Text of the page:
Using GEDCOM For Free

I don’t recommend that you view the files as plain text files.

If you’re sent a file by a relative, you may be wondering if you have to pay for software to use it.

Certainly not! You can use GEDCOM for free.

Several free desktop applications import the file and make a visual family tree you can work with.

My favorite free applications are:

  • MyHeritage Family Tree Builder
  • RootsMagic Essentials

How To Edit GEDCOM Files

I showed an example earlier of an entry for John F. Kennedy.

You could open that file in notepad and change the nickname from “Jack” to “Humpty Dumpty”. Anywhere you uploaded the amended file would accept the data.

However, this format isn’t designed to be worked on as plain text data. In particular, the family relationships are laid out in a way that isn’t easy to decipher.

If you want to correct information in a file, you should import it into tree software or an online site.

Use a family tree editor to make the change, and then export it back to a file.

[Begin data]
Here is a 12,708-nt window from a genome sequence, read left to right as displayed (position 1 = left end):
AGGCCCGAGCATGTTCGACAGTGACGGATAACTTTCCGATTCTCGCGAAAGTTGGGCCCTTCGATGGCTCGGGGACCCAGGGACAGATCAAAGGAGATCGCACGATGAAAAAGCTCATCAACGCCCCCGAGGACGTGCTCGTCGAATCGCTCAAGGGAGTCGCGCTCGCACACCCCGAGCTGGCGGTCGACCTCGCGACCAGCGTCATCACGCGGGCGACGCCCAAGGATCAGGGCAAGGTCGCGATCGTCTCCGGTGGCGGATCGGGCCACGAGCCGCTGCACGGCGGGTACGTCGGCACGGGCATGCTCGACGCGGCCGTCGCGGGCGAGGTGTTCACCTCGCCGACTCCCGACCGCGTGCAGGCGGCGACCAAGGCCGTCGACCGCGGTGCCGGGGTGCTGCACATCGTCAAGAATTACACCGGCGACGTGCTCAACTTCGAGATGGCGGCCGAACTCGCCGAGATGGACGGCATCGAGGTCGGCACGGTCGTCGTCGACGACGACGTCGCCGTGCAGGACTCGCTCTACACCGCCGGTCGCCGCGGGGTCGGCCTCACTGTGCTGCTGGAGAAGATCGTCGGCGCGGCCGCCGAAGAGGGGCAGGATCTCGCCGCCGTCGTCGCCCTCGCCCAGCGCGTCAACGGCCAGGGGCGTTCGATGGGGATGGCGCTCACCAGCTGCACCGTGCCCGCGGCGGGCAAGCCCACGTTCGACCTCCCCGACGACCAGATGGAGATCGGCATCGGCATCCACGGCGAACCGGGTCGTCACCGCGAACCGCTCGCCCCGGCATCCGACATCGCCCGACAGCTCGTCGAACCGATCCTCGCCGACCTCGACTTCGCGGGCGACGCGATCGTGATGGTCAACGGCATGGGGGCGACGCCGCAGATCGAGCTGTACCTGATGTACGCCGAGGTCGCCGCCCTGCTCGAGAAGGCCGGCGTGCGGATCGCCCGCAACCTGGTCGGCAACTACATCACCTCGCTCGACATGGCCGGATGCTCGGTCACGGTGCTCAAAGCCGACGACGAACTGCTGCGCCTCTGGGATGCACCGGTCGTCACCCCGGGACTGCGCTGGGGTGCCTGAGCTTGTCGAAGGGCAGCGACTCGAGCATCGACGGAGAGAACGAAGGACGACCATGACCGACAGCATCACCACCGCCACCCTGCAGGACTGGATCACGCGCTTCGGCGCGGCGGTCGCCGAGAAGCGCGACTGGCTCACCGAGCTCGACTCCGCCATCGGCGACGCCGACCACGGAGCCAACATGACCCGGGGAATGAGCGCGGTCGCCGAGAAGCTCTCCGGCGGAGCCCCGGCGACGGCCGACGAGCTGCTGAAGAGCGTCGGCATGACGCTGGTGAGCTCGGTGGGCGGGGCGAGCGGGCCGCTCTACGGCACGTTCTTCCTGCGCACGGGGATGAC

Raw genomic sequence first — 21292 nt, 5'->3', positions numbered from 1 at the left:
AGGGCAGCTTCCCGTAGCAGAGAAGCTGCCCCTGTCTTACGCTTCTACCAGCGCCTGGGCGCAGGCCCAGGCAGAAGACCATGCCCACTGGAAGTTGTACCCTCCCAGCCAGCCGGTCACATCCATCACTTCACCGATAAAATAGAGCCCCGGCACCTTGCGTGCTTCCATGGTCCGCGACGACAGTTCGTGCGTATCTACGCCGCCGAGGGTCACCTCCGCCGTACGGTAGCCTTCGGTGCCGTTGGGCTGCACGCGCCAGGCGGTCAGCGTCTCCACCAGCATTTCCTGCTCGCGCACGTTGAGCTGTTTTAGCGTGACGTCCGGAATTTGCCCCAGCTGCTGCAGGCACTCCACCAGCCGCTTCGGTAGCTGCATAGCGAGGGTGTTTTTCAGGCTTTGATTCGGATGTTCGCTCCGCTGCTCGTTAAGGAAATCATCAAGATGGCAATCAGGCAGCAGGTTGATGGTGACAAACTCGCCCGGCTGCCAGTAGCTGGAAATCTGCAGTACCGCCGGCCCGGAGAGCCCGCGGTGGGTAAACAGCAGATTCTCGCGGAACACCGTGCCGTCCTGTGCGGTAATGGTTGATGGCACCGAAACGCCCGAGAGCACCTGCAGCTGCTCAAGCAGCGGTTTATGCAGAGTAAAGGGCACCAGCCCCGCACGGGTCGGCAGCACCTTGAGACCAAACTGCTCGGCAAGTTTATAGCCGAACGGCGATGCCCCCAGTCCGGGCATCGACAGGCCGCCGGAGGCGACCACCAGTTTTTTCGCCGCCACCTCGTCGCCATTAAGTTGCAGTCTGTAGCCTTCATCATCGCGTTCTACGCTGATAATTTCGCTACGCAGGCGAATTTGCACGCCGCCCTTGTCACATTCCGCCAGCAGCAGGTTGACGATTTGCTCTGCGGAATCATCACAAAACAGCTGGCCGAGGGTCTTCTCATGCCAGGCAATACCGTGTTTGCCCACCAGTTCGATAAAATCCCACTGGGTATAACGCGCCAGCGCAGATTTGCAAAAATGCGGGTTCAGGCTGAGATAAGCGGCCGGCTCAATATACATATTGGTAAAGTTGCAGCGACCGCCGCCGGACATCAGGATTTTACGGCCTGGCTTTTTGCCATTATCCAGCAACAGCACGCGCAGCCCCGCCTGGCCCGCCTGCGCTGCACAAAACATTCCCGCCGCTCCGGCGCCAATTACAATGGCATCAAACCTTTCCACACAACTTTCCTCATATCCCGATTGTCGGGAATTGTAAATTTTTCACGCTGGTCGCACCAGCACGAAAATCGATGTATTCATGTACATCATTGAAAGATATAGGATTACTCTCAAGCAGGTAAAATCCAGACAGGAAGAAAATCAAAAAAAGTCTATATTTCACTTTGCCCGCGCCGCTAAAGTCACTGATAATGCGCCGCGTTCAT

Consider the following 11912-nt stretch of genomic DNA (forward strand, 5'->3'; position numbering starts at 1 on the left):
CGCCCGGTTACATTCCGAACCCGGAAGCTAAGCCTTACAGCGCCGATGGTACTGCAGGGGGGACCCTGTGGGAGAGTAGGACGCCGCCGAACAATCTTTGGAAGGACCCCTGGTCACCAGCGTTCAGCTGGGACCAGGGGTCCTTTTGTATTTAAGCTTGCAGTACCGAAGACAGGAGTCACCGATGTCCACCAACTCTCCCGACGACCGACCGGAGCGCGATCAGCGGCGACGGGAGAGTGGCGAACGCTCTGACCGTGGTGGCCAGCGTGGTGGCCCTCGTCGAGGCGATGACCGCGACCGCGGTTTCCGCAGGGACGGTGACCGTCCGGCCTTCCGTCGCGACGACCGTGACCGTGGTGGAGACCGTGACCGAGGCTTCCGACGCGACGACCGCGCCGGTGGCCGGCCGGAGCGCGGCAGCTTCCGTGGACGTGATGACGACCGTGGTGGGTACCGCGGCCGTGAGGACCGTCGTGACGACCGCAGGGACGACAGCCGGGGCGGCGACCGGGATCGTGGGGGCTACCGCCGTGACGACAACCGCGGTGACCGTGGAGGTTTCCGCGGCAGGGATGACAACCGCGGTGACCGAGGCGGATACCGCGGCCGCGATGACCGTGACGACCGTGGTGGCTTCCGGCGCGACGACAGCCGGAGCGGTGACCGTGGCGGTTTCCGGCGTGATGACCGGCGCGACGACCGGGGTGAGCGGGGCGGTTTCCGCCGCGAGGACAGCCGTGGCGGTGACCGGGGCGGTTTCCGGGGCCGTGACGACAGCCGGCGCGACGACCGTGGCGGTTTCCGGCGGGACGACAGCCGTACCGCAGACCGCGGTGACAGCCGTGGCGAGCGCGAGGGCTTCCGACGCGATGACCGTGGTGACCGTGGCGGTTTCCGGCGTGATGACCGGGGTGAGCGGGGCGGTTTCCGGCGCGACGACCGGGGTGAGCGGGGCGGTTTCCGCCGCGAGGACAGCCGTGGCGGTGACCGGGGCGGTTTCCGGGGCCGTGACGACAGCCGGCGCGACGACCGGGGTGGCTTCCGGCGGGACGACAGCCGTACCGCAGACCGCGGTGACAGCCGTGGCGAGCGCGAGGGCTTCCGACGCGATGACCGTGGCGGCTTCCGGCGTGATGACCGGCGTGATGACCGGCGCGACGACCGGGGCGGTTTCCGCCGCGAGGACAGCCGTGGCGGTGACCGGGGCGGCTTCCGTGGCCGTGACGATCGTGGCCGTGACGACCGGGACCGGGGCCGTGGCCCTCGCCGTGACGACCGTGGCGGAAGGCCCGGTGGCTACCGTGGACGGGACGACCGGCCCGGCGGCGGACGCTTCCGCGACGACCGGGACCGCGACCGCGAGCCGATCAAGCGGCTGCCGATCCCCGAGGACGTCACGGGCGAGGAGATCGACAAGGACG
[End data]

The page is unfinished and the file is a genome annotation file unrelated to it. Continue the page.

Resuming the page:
Finding Sample Files

If you want a small file for William Shakespeare or the Bronte sisters, this website has some.

One of my favorite sample files is for John F. Kennedy, as provided by Chronoplex. It features a Mr. Schwarzenegger.

Both those sites also have a sample file for British royalty.


As these files are text files, any file that you download from a reputable genealogy site will not harm your computer.

However, you should always be careful with files that contain personal data. The details of living people may be in these files.

If it’s your tree, then your own personal data is likely in there.

If you are downloading the file to send to someone else, you should be sure that you’re satisfied with the information contained about living people.

Personally, I hide the personal details (e.g. addresses) of living people in files that I share.

Margaret created a family tree on a genealogy website in 2012. She purchased her first DNA kit in 2017. She created this website to share insights and how-to guides on DNA, genealogy, and family research.